Posted on August 06 2019
Striped Bass Action Alert!
On Aug 8th the Atlantic States Marine Fisheries Commission will meet and help decide the fate of the striped bass population. No doubt we need more fish, and to accomplish that the American Saltwater Guides Association needs support.
Here is exactly how you can reach out to the state commissioners and provides a summary of talking points.
Striped Bass Action Alert
The American Saltwater Guides Association supports HR 2236. The Atlantic States Marine Fisheries Commission meets at 8:30 A.M. on August 8th to discuss the status of striped bass. There are two items on the agenda that require your participation. Furthermore, the fundamental basis for decision making is flawed in this process. The effort to end overfishing and the overfished status is based on data that is two years old and the suggested action is required to have only a 50/50 probability of success. We strongly suggest that ASMFC take a more conservative approach to the critical issue. We have one chance to turn the stock around. Doesn’t it make sense to have a greater than 50/50 probability of success? We recommend a much higher threshold of success in order to ensure the viability of the important species on the Atlantic Coast.
Consider Draft Addendum VI for Public Comment
Addendum VI will address the overfished and overfishing status of striped bass.
Overfishing: The current fishing rate which results in a higher harvest, or fishing mortality rate, than the stock can sustain over the long term. This is the rate at which fish are being killed by fishing
Overfished: This is the status of the stock. There is less biomass (fish in the water) than needed to maintain the stock at a sustainable level of abundance over the long term.
ASFMC is required by Amendment 6 to the Interstate Fishery Management Plan for Atlantic Striped Bass to reduce the fishing mortality rate to a level that is at or below the target within one year. In other words, we have to end overfishing (the rate of fishing removal). The other relevant requirement laid out by Amendment 6 is the requirement to rebuild the stock in no more than ten years. In other words, fix the overfished status. Amendment 6 must be followed. ASMFC is bound to this. However, we have discussed the lack of ASMFC’s accountability at length before.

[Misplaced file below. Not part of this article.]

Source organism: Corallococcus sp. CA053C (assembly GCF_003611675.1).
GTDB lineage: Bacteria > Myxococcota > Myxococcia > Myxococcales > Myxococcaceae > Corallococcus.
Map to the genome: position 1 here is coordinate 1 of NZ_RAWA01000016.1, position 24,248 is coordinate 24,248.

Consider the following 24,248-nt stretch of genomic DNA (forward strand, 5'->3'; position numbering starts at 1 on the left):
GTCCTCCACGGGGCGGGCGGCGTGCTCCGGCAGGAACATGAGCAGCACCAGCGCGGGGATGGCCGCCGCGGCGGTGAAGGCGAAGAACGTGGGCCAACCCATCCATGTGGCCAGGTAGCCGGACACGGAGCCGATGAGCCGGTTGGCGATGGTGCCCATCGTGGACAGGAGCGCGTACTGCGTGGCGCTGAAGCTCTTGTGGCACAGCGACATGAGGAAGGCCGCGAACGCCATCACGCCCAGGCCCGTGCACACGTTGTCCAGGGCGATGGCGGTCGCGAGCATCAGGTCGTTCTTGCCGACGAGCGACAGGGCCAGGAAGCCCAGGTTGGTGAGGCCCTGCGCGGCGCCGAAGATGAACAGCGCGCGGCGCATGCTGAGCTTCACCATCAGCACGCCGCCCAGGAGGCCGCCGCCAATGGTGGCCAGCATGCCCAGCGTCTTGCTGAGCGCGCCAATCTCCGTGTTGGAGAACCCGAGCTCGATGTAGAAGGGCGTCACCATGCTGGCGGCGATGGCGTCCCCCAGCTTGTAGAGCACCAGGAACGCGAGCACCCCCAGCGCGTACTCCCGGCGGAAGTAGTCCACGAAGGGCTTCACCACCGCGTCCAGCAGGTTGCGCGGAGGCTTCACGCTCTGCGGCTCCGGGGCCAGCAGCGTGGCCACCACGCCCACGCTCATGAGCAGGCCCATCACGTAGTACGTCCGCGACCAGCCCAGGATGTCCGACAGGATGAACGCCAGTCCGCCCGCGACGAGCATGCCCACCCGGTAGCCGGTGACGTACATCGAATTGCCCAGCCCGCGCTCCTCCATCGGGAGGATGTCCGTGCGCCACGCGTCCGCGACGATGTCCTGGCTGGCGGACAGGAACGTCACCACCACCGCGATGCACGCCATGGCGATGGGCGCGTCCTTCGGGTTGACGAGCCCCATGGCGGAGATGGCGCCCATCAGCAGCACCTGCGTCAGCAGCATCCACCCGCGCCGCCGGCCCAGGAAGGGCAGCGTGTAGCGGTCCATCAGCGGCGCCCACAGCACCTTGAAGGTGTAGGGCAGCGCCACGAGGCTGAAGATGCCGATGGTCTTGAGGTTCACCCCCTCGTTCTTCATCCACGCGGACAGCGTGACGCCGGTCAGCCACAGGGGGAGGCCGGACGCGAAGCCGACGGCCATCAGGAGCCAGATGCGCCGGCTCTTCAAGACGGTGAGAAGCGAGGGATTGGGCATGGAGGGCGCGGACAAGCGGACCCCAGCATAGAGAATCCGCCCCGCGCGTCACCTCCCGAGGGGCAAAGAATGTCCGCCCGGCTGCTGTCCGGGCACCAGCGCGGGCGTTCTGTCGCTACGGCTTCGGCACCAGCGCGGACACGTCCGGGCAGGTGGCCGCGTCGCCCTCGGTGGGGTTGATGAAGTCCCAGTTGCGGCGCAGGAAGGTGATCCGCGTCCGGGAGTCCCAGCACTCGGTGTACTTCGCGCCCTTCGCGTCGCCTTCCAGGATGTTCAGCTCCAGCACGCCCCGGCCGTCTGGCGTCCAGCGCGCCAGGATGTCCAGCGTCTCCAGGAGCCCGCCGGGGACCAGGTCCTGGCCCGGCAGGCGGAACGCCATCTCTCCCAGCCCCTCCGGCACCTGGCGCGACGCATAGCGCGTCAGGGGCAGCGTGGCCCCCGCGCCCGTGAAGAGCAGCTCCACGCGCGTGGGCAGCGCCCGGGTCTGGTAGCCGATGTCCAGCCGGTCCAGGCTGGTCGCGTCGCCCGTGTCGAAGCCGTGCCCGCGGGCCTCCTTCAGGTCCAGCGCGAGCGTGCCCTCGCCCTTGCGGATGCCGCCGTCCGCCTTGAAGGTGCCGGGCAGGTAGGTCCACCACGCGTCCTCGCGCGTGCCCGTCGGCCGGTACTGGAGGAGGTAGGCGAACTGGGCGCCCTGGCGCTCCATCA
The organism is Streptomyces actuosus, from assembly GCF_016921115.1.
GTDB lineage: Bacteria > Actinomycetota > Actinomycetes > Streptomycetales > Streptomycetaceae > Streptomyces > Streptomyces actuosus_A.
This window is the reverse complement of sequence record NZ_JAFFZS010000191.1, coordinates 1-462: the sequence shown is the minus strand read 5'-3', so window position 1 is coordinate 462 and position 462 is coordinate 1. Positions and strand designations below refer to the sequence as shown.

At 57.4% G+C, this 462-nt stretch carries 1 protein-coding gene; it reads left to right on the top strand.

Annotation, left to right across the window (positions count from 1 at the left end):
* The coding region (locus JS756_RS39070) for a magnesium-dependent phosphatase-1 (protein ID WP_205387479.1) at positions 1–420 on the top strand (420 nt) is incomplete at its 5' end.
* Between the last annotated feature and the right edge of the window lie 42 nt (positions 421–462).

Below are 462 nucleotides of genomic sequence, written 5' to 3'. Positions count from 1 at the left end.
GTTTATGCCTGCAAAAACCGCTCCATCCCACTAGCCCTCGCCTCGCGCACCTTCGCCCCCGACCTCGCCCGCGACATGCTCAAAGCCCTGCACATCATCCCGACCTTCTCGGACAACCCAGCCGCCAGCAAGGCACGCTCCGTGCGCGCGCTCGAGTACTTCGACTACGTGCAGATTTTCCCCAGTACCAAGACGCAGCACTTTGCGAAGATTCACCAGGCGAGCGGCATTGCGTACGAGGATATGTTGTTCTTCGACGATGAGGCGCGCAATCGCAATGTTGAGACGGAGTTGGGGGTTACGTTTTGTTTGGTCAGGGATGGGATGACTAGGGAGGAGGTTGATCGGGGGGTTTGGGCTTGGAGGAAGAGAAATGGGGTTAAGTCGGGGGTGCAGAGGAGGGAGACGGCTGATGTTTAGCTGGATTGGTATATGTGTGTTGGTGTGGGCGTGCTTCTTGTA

Action for Item 1:
Tell ASMFC that they must adhere to their OWN POLICIES and end overfishing within one year and rebuild the stock within ten years.
Main Motion: Move to initiate an Amendment to the Atlantic Striped Bass Fishery Management Plan to address the needed consideration for change on the issues of fishery goals and objectives, empirical/biological/spatial reference points, management triggers, rebuilding biomass, and area-specific management. Work on this Amendment will begin upon the completion of the previously discussed Addendum to the Management Plan
What does this mean in plain speak?
There are states that don’t want to end overfishing or rebuild the overfished stock, as the management plan requires, because that would require harvest cuts. They would like to avoid such cuts by lowering amount of fish that the management plan requires be left unharvested (lower the biomass target and threshold). That paragraph condensed should read, “We want to lower the amount of fish in the water forever.”
Action Item 2:
Tell your commissioners that an amendment that could lead to a lower biomass threshold is unacceptable.
Maryland will lead the charge on this effort. They will argue that the target and threshold is too conservative and unattainable. Maryland has overfished by 213% in the last several years. How do we know that the target and threshold are too conservative when one state has chronically overfished since the recent reductions?
· Approach the issue with a greater than 50/50 probability of success
· End overfishing and rebuild the stock in no more than 10 years
· Reject any effort to lower the biomass reference points through the amendment process.